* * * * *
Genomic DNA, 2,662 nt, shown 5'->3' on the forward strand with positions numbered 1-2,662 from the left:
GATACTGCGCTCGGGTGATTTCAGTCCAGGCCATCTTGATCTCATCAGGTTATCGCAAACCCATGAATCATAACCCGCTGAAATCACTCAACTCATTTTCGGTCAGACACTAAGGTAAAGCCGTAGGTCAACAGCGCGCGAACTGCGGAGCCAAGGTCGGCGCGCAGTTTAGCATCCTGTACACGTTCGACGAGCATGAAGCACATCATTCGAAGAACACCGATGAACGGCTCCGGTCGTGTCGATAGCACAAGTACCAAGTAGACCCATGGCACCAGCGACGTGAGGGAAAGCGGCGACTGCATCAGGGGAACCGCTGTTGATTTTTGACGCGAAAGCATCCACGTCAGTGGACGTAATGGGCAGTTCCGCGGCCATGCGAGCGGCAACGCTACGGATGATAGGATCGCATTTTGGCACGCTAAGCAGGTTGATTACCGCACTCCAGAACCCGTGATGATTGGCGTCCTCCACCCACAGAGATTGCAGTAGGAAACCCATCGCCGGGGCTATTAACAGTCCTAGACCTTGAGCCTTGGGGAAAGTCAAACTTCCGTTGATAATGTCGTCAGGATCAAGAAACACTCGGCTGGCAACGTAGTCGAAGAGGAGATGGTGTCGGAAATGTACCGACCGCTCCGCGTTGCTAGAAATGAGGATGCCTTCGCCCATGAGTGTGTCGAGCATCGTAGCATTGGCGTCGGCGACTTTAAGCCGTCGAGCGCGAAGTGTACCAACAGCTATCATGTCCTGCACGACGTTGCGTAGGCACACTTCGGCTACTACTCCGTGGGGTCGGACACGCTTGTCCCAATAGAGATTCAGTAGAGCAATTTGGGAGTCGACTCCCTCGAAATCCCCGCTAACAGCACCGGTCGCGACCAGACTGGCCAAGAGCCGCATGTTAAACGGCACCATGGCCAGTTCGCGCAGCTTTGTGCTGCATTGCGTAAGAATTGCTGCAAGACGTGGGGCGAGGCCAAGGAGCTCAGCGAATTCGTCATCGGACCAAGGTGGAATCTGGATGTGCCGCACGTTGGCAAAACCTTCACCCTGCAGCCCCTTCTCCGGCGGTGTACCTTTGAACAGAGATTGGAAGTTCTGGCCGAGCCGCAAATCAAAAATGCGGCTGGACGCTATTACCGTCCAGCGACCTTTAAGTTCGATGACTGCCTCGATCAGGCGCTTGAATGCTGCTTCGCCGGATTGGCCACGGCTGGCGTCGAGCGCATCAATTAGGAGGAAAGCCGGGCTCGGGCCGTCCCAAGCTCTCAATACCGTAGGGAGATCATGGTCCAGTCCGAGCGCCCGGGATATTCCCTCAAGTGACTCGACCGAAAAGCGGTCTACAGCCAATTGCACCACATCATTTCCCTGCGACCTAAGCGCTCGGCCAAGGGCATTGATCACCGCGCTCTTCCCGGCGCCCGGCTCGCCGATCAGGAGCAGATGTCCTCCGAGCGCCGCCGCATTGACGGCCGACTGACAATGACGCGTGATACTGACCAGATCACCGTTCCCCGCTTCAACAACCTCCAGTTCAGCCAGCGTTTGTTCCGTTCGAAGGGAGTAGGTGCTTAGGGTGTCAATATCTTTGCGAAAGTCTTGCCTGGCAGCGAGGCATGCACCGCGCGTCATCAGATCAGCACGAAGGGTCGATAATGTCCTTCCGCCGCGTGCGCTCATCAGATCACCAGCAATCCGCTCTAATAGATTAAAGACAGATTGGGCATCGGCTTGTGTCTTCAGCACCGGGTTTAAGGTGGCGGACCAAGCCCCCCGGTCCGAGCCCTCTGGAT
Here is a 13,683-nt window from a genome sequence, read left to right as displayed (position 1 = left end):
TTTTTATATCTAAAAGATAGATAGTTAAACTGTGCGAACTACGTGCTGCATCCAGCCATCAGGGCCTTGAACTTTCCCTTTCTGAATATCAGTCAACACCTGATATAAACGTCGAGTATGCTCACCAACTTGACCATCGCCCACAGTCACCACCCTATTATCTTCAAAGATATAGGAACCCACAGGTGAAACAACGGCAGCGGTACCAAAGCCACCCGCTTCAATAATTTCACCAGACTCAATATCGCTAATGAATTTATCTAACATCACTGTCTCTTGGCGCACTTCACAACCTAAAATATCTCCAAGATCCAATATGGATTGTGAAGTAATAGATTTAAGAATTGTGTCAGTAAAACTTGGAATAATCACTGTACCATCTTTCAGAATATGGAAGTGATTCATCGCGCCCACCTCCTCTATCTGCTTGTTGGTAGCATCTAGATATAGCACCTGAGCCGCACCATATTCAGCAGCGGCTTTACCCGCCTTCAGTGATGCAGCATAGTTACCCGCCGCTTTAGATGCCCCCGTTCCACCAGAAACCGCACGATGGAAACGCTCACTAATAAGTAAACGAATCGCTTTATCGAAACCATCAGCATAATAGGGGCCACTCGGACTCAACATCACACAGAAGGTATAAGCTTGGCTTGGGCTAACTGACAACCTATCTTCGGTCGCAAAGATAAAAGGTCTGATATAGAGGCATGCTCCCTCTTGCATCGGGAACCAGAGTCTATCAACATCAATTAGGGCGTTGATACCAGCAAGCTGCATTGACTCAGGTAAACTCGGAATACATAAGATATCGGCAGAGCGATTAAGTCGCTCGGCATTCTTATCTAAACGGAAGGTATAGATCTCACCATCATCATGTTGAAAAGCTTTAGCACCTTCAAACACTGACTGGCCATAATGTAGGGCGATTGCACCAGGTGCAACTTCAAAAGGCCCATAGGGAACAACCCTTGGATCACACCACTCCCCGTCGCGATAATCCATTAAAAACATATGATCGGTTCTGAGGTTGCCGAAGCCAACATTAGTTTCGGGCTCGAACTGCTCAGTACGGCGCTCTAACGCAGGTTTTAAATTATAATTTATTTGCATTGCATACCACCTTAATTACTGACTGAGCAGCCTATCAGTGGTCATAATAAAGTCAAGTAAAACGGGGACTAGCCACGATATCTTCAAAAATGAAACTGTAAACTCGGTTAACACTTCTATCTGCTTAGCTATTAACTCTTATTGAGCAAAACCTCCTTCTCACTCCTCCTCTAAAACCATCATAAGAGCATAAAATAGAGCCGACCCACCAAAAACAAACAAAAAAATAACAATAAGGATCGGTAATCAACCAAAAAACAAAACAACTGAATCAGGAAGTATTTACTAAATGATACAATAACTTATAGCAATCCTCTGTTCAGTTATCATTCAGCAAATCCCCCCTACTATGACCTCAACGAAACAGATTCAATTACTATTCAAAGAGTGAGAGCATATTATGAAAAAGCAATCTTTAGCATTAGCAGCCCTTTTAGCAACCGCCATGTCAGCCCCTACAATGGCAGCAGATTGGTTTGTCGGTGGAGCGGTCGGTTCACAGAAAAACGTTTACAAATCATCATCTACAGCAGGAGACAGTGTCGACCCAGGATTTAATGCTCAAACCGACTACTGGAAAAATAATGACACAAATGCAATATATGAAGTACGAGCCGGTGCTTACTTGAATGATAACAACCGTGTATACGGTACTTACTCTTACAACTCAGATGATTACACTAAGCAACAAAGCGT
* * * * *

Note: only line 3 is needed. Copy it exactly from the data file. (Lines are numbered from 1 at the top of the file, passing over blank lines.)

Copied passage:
Here is a 13,683-nt window from a genome sequence, read left to right as displayed (position 1 = left end):